Zaheer is highly skilled in Airbending which utilizes aikido and the chinese martial arts techniques of Baguazhang and Xing Yi Quan.[5][6][7][8] The series' creators consulted a professional martial artist in the design of the show's fighting style.[9] Airbending represents the element of freedom,[10] and is categorized as the most elusive of the "four bending arts". Airbending involves "smooth coiling and uncoiling actions"; dynamic footwork, throws, and open-handed techniques; and swift, evasive maneuvers designed to evoke the "intangibility and explosive power of wind". Zaheer is remarkably agile and acrobatic. Zaheer is not proficient as a full-fledged Airbending-master like Aang or Tenzin. Despite having no training, he was proficient enough to hold his own in combat against multiple powerful bending opponents at once. Since he is neither an Air Nomad, nor a pacifist, Zaheer consistently utilizes airbending to assassinate his opponents via suffocation.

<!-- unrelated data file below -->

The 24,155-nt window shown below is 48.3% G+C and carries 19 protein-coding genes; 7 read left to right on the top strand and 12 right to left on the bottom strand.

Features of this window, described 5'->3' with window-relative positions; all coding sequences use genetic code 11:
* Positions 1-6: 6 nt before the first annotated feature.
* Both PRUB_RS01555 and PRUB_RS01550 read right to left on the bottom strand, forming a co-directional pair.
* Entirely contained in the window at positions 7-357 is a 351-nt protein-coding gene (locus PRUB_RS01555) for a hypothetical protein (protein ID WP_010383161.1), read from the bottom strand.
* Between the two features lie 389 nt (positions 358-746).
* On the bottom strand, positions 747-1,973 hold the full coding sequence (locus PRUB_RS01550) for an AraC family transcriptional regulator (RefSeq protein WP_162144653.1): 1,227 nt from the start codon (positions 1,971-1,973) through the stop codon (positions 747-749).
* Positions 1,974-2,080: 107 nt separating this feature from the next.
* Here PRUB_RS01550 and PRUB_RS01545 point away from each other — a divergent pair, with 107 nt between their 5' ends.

FlightEdit

Zaheer developed the ability of flight through the teachings of Guru Laghima, becoming the first airbender in four thousand years to do so. When his lover P'Li's died at the hands of Suyin during a battle to rescue Korra from the Red Lotus, Zaheer let go of his "final earthly tether" and jumped off the mountain; but did not fall. Zaheer has demonstrated that the power of flight allows for fast and agile movements, being able to out-speed an injured Korra while she was in the Avatar State and performing airbending attacks whilst airborne. He doesn't appear to expend any physical energy while doing so, being able to defy gravity at will after having "entered the void"; this is in contrast to most other forms of bending, which are summoned through bodily or limb movements.